Tuesday, 23 May 2017


Title: Eleanor Oliphant is Completely Fine
Author: Gail Honeyman
Harper Collins Publishers Australia
May 2017
My Rating: 🌟🌟🌟🌟🌟

Book Description:

“I am a self-contained entity.”

Thirty-year old (Miss) Eleanor Oliphant lives her life by a strict routine. Monday to Friday, her 8.30 to 5.30 job as an accounts clerk in a graphic design firm fills in her waking hours. On Wednesday night, a 15-minute phone call from “Mummy” will leave her exhausted and seeking the oblivion of sleep. And on Friday evening, there is a pizza from Tesco to look forward to, and vodka. Lots of vodka. Often she doesn’t see another human being from Friday night until going back to work on Monday, but Eleanor is fine with that, absolutely fine. She doesn’t really need anyone else in her life. After all, she has a house to clean, Polly the houseplant to water, and vodka to keep those dark doors in her mind firmly closed.

But Eleanor’s life is about to change when her computer at work breaks down and the IT guy drops into her office to fix it. Meet Raymond, a thirty-something scruffy man who just doesn’t get Eleanor’s hints that she really is not in the mood for chit-chat. Instead, annoyingly, he insists on walking to the bus stop with her, as if she was an ordinary person, not the office oddball people whisper about. When an elderly stranger collapses in front of them, Eleanor reluctantly helps Raymond take care of him. Against her better judgment, mind you. Little does she know that this one incident will change Eleanor’s life – and routine – forever.

My musings:

I cannot adequately express how much I adored this book! It was love at first page! I laughed out loud, I shed some tears, and most of all, it left a warm fuzzy feeling with me all day as I heard Eleanor’s voice in my head (ok, that sounds a little bit crazy, but I mean that in a good way). Eleanor’s voice is the most refreshing thing I have read all year! A cross between A Man Called Ove and The Rosie Project, this damaged, judgmental and totally honest thirty-year-old woman wormed her way into my heart immediately, and I looked forward to every minute I could spare to keep reading. I started highlighting the passages that made me laugh out loud, or ponder life, or those where I would throw a punch into the air, exclaiming: Yes! Exactly! as the ever honest Eleanor states it just as it is. How often have I thought exactly the same thing, only for social convention to hold me back actually voicing it. It was so liberating! When I found that I was drowning in a sea of highlighted pages I realised how very, very much this book spoke to me.

Eleanor Oliphant is Completely Fine is not all fun and games, though, as it explores the effects of childhood trauma and people’s reactions to those who may not quite fit societal norms.

“I’d tried so hard, but something about me just didn’t fit. There was, it seemed, no Eleanor-shaped social hole for me to slot into.”

Step by step, we get to know Eleanor through her “good days”, “bad days” and “better days”. Bittersweet and deeply insightful, Honeyman has created a character so damaged that she has long given up hope of ever being loved – or being able to love.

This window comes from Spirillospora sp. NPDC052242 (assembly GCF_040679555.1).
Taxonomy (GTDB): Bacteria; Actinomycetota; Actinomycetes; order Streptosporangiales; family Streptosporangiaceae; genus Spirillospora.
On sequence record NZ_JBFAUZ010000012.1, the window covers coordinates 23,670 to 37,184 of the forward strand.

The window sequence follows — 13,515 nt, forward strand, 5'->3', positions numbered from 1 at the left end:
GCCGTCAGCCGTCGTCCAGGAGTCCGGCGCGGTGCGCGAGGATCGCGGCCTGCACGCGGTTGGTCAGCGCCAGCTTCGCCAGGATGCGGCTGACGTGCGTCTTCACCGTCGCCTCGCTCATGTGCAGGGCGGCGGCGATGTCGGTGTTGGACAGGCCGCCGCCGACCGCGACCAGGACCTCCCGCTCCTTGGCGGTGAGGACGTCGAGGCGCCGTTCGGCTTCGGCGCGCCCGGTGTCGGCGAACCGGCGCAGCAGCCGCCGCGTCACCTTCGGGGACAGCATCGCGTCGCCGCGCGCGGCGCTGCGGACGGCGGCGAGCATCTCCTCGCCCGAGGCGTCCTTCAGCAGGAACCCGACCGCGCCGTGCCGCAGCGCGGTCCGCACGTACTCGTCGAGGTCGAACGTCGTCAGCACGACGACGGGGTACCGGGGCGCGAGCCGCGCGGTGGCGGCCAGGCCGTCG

“I was thirty years old, I realised, and I had never walked hand in hand with anyone. No one had ever rubbed my tired shoulders, or stroked my face. I imagined a man putting his arms around me and holding me close when I was tired or upset; the warmth of it, the weight of it.”

Eleanor’s journey of self-discovery is as touching as it is humorous – and there are indeed a lot of laugh-out-loud moments in this book.

“No, thank you,” I said. “I don’t want to accept a drink from you, because then I would be obliged to purchase one for you in return, and I’m afraid I’m simply not interested in spending two drinks’ worth of time with you.”

Warning: Eleanor’s honesty is infectious. As I found out when my fingers typed out an email stripped of the polite word-play that usually disguises the issue at hand in political correctness – I only just managed to wrench my index finger away from the ‘send” button in time. I guess my circle of friends and colleagues may not be ready for such an Eleanor Oliphant-esque moment of truth quite yet. But how liberating it may have been!


Eleanor Oliphant is Completely Fine has definitely been one of my favourite reads this year and will make it on my all-time favourites list. I am indescribably grateful to the Goodreads community for recommending this gem of a story, as I probably would not have picked it up otherwise – and what a loss this would have been indeed. This book was everything I look for in a book: tender, touching, funny, quirky, heart-breaking, heart-warming, inspiring and just totally and utterly GOOD! Reading it felt like a warm hug by a good friend whilst pouring your heart out to them. This is apparently Gail Honeyman’s debut novel – amazing! I can’t wait to read more from this talented author in future! 


Grief is the price we pay for love, so they say. The price is far too high.

You can make anything happen, anything at all, inside a daydream.

I suppose one of the reasons we’re able to continue to exist in our allotted span in this green and blue vale of tears is that there is always, however remote it may seem, the possibility of change.

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Thank you to Netgalley and Harper Collins Publishers Australia for the free electronic copy of this novel, and for giving me the opportunity to provide an honest review.

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